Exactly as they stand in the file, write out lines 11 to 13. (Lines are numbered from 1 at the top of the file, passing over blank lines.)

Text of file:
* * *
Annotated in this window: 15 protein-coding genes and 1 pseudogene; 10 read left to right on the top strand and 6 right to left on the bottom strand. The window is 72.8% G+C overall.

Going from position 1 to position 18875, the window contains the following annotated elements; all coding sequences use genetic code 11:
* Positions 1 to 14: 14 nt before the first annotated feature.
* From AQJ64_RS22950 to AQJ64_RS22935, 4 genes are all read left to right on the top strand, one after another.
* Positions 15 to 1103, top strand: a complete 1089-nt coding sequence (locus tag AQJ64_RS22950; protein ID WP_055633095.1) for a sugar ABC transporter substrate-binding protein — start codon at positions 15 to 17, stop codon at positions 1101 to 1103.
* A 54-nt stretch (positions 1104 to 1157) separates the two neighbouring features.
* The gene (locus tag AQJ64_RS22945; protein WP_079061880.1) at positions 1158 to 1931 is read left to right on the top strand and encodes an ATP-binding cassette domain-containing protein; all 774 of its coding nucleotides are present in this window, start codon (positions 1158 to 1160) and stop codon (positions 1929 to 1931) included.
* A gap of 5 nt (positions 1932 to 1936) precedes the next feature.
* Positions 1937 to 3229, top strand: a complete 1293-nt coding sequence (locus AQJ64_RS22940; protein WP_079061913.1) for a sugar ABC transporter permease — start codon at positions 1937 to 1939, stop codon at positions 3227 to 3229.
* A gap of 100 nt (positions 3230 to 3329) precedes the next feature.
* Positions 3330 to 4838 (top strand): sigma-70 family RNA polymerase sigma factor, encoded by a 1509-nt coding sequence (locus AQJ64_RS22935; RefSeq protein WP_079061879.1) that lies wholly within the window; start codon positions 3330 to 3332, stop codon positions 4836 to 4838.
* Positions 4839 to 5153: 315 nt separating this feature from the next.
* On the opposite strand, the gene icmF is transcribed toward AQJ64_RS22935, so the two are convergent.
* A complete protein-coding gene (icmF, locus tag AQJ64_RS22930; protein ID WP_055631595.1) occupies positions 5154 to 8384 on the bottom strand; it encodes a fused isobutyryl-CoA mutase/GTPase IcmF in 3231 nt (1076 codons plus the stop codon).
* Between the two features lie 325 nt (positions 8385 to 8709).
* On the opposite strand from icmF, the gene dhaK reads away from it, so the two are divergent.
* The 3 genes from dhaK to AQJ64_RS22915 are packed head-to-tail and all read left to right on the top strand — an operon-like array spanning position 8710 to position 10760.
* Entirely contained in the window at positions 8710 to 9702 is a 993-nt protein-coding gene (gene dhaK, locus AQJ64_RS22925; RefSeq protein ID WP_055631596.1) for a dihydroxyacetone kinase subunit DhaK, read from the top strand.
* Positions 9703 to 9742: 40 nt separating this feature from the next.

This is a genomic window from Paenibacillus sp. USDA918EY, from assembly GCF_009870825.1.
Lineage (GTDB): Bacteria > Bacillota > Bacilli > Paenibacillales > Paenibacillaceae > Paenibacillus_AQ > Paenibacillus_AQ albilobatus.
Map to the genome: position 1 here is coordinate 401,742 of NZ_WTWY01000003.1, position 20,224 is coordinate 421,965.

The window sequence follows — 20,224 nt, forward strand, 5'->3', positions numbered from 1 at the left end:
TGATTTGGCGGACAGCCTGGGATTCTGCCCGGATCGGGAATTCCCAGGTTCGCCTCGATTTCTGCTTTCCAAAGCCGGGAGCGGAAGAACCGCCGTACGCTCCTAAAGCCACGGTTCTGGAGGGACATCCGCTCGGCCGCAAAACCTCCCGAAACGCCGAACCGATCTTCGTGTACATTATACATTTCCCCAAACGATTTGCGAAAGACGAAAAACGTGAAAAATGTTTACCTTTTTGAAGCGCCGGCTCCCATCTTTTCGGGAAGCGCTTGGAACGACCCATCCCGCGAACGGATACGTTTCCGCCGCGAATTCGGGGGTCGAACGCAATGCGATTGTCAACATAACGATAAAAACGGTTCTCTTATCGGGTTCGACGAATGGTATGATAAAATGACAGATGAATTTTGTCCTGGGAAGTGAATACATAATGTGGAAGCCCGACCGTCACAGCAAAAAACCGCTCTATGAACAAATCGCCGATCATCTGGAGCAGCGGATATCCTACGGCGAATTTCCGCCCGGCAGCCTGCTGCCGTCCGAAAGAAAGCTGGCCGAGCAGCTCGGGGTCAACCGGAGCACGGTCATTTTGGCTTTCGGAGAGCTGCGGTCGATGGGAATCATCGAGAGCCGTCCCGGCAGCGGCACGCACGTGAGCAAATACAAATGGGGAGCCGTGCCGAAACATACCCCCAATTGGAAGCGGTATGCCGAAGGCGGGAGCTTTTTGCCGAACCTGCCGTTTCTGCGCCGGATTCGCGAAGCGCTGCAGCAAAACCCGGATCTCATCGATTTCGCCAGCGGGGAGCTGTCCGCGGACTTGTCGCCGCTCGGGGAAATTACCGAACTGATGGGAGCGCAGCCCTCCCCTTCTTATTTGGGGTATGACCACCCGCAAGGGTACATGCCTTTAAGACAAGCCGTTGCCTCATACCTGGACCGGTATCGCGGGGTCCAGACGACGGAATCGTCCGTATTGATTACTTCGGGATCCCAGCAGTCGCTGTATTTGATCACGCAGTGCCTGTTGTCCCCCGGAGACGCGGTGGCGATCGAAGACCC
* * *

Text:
* Positions 3330 to 4838 (top strand): sigma-70 family RNA polymerase sigma factor, encoded by a 1509-nt coding sequence (locus AQJ64_RS22935; RefSeq protein WP_079061879.1) that lies wholly within the window; start codon positions 3330 to 3332, stop codon positions 4836 to 4838.
* Positions 4839 to 5153: 315 nt separating this feature from the next.
* On the opposite strand, the gene icmF is transcribed toward AQJ64_RS22935, so the two are convergent.